Happy 10th Anniversary, Hamilton Fringe Festival! Another year has come and gone, and I’m so glad I had the chance to experience several plays this year, thanks to my handy Fringe Fest media pass. Huge thanks to the organizers of Fringe for the accommodation and to everyone invovled for a fantastic ten days of theatre fun. Without further ado, let’s recap!
The official Fringe headquarters and after party spot was The Baltimore House, which was an excellent idea. The venue is theatrical itself and has hosted everything from plays, live music, club nights, trivia, vinyl-only nights (see Discography!), and just added, karaoke! I can’t think of a better spot in the city to represent Fringe.
Fringe kicked off with a launch party at The Baltimore House and it was absolutely packed in there. Theatre folk are a rowdy bunch! Actors and directors were mingling and promoting their upcoming shows and there was a fun vibe in the air. Of course, it wouldn’t be a birthday celebration without cake and some bubbly.
The launch was hosted by The Hamilton Spectator’s Jeff Mahoney and featured short preview performances. The stage area was filled with props from various shows – some of which I would see during my stint at Fringe.
Bridezilla vs. the Apocalypse; BrainDeadPan Productions (Hamilton)
I got a head start at Fringe when I was invited to a preview performance of this horror/comedy at the Citadel Studio. I was joined by fellow blogger Aaron Allen of The Zed Word and Horror in the Hammer, who is clearly more experienced with zombies than I am. We were prepared with plastic ponchos to protect us from projectile zombie guts and blood as we were seated in the front row. A nice touch to the play is that it includes a video introduction featuring Hamilton sights, and the play itself includes clever inside-references to the city.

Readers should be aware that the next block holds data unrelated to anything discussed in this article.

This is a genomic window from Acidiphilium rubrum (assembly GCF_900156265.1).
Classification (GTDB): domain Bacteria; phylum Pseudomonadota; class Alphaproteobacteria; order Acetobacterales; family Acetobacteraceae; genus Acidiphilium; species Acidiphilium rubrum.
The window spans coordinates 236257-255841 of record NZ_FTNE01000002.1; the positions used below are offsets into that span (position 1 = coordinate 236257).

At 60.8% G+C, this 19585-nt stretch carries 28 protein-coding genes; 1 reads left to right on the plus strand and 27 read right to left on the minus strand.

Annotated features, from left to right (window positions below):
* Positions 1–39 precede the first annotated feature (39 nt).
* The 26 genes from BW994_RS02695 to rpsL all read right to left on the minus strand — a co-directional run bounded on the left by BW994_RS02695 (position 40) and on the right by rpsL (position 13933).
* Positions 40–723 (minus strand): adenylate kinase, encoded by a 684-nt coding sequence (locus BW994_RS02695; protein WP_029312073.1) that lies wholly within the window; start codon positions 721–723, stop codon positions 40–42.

Bridezilla featured the biggest cast of any Fringe play. I thoroughly enjoyed the story of a wedding gone awry due to an imminent zombie attack. The climactic moment when all hell broke loose was well choreographed and fun to watch. It was neat to see professional zombie actor John Migliore in action (whom I had seen interviewed live by Jian Ghomeshi earlier this year). I didn’t even get as messy as I anticipated. Just a little splash of blood and, ok, one zombie grabbed me – nothing I can’t handle!
Nocture; Cross Culture Productions (Hamilton)
My next play was in the main stage of the Citadel, the Citadel Theatre (view trailer). Directed by Samuel Chang, the play is set against the backdrop of World War II and explores themes of loss, loneliness, art, and love. All four actors portrayed their characters brilliantly and their performances were so brave, vulnerable, and moving.
The live music component was a great addition to the play. Actor Allison Warwick was equally moving in her acting as her piano playing (she also has a writing credit). The element of dance was also incorporated, as well as recorded music. Included was a song by Hamilton band The Rest, which evoked the perfect emotions and mood for the end of the piece. Nocturne was one of the plays I heard about the most during my Fringing, and rightfully so. I look forward to seeing future productions by Cross Culture.
The Hangman’s Reprise; Hamilton’s Zooid Aerial Theatre (Hamilton)
Next up was an inventive production by Hamilton’s Zooid Aerial Theatre, which is a branch of the Hamilton Aerial Group. Taking place at Lyric Theatre, this was the first performance from this wing of HAG.